The fourth episode in our weekly guide.
No one has ever drafted a legal definition of the public interest. It is a concept that changes with the times. The starting point is that people have a right to privacy and confidentiality, and intrusion must be justified by a higher public good. In legal terms, this higher public good is called ‘the public interest’. Writers have a right to publish public interest stories. At times, the public interest will over-ride the ordinary restrictions on a writer’s freedom to write. This guide will consider when a writer can lay claim to a public interest defence in the face of censorship, sanction or prosecution. But first there will be some attempt to define the scope and meaning of this elusive concept.
The Press Complaints Commission (“PCC”) describes the public interest as including, but not confined to:
- Detecting or exposing crime or serious impropriety;
- Protecting public health and safety;
- Preventing the public from being misled by an action or statement of an individual or organisation.
The PCC goes on to state that in cases involving children under 16, a writer must demonstrate an exceptional public interest to override the importance of protecting children’s interests.
Alan Rusbridger, editor of the Guardian, suggested an addition to the PCC Code. He argued that whenever a writer or editor is considering intruding on someone’s privacy, they should consider the following:
- There must be sufficient cause. In other words, the level of harm caused by the intrusion must be justified by the importance of the publication.
- There must be integrity of motive. The writer must not be acting in spite or malice.
- The methods used must be in proportion to the seriousness of the business in hand, using minimum intrusion.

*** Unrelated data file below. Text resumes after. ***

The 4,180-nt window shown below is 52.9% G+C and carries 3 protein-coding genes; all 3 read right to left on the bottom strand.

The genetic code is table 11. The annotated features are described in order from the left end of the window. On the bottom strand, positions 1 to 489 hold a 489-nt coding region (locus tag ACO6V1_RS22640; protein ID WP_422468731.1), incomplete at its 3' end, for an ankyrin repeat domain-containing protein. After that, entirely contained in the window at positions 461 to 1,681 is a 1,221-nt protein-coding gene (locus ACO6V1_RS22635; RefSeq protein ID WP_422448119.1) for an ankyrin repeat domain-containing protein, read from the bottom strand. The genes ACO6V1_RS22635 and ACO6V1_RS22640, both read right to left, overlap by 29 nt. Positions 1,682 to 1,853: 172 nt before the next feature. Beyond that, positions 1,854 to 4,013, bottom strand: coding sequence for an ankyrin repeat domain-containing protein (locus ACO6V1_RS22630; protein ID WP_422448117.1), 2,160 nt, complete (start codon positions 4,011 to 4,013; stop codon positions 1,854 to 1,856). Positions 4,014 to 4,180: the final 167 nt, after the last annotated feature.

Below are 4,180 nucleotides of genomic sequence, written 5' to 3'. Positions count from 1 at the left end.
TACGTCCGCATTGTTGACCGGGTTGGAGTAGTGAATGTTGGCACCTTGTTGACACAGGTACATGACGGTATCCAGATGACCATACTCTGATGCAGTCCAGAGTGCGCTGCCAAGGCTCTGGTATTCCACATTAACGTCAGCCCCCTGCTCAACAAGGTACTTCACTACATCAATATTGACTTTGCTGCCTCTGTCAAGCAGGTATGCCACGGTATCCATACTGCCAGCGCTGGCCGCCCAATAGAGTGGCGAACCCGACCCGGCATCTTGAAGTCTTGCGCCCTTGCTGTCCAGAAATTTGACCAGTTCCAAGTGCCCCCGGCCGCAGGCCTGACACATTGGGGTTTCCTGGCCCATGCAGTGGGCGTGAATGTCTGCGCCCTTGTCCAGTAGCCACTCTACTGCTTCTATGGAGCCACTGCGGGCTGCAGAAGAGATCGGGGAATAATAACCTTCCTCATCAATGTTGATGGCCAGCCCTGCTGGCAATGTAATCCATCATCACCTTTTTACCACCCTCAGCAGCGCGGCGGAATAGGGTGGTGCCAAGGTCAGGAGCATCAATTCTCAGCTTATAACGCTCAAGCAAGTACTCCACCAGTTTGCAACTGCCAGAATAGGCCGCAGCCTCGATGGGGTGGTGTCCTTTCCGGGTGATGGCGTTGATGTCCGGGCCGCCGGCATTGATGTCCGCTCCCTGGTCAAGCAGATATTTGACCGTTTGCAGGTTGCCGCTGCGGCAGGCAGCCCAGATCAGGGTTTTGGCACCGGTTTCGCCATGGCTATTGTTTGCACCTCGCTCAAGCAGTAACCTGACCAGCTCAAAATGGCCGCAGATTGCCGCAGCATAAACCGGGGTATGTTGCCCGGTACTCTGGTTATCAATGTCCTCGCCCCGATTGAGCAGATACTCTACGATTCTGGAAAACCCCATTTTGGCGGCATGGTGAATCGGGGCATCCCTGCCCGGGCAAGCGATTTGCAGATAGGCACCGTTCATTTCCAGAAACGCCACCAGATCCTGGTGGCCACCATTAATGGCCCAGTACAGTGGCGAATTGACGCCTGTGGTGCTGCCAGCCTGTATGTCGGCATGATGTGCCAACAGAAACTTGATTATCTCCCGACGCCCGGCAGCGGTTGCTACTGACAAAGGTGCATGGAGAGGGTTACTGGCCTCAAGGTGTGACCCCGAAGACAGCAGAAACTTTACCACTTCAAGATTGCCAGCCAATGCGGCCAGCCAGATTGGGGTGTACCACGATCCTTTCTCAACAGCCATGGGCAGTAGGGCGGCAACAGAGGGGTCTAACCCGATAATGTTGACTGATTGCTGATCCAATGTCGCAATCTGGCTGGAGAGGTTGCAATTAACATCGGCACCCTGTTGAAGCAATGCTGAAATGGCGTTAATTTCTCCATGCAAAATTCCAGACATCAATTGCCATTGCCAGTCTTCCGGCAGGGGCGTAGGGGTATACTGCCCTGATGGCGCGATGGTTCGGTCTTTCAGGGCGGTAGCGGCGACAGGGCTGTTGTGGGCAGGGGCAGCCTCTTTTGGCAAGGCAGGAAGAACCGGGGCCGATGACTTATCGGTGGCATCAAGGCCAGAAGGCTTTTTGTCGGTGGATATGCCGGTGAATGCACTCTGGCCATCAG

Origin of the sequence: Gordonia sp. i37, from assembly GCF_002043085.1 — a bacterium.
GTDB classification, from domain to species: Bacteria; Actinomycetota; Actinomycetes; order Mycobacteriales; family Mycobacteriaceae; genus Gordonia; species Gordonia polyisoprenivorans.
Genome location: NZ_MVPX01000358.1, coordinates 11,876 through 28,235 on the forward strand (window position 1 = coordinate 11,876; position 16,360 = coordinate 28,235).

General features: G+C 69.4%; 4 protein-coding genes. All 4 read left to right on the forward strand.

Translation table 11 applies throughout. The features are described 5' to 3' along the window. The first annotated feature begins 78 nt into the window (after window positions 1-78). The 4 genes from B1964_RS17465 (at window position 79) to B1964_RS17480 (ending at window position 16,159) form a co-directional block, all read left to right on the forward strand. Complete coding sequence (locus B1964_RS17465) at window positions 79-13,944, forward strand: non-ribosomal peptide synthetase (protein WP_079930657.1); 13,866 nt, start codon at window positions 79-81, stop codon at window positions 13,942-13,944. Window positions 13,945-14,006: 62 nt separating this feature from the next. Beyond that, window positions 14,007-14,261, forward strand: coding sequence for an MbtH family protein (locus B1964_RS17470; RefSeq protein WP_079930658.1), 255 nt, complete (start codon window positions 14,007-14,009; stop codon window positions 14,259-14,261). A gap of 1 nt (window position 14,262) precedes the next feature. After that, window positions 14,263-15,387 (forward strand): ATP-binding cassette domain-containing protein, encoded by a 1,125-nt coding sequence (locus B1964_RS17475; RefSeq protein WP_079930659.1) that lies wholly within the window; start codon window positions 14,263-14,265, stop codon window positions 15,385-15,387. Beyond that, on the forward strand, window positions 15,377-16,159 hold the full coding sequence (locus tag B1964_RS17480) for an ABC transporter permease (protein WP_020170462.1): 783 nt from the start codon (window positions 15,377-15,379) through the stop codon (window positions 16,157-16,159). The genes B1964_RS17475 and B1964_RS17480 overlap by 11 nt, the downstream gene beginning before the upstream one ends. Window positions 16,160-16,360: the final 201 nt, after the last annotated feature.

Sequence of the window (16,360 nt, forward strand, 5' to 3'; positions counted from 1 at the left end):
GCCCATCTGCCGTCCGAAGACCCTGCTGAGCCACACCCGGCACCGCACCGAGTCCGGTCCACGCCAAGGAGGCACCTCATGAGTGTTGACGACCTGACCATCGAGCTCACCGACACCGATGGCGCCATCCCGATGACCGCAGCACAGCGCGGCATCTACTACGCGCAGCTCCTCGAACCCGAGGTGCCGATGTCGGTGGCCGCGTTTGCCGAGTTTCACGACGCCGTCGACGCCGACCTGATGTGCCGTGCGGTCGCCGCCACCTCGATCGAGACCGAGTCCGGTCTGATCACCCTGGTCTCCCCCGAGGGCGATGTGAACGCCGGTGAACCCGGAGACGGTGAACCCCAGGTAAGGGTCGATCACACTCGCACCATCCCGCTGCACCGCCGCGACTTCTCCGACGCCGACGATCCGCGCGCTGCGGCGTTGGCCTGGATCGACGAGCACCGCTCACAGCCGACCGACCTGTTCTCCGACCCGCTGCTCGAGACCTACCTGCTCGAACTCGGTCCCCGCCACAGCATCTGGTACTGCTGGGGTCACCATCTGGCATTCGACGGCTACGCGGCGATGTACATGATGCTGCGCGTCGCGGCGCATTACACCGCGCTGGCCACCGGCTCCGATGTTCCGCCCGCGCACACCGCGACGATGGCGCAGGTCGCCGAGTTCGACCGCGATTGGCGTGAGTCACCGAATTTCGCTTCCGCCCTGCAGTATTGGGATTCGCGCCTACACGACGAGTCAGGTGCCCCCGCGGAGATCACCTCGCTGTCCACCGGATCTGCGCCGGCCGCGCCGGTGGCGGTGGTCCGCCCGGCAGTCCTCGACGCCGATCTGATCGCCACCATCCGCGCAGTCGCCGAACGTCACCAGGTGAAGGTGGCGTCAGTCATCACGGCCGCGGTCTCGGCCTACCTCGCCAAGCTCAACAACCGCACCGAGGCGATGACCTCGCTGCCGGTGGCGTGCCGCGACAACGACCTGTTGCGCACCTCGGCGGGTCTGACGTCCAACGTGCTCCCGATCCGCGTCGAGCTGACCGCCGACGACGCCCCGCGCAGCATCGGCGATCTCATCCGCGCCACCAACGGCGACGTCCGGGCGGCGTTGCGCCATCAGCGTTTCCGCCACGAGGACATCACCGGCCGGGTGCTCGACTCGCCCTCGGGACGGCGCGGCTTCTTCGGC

- There must be proper authority. Any intrusion must be authorised at a sufficiently senior level and undertaken with appropriate oversight.
- There must be a reasonable prospect of successfully uncovering material in the public interest. In other words, no fishing expeditions.
It will become apparent throughout this guide that freedom of speech in controversial and sensitive areas is often justified because it is in the public interest. In addition to the examples given by the PCC, and drawing on the principles that emerge from the cases, the following areas are likely to be considered in the public interest:
- The exposure of fraud, corruption, crime or anti-social behaviour;
- The promotion of transparent decision making in public bodies and about public spending;
- The support of probity and value for money;
- Debates on key issues such as public health, policing, the prison system, public displays of religion, protest, public spending and commerce.
- The disclosure of information that allows people to make more informed decisions about matters of public importance;
- The exposure of incompetence in public office;
- Information about the workings of government and its officials, both elected and appointed;
- Information about private corporations, voluntary organisations and organs of the media which require the public’s trust.
The author and journalist Glenda Cooper gives an illuminating illustration of what the public interest is not: The person who believes in flying saucers or is conducting a sado-masochistic relationship may be a council officer or a department store manager. But this cannot be presumed to affect their behaviour in their job. There is no obvious public interest in ET believers or in sado-masochists.
Next week: National Security
Last Reviewed: March 2012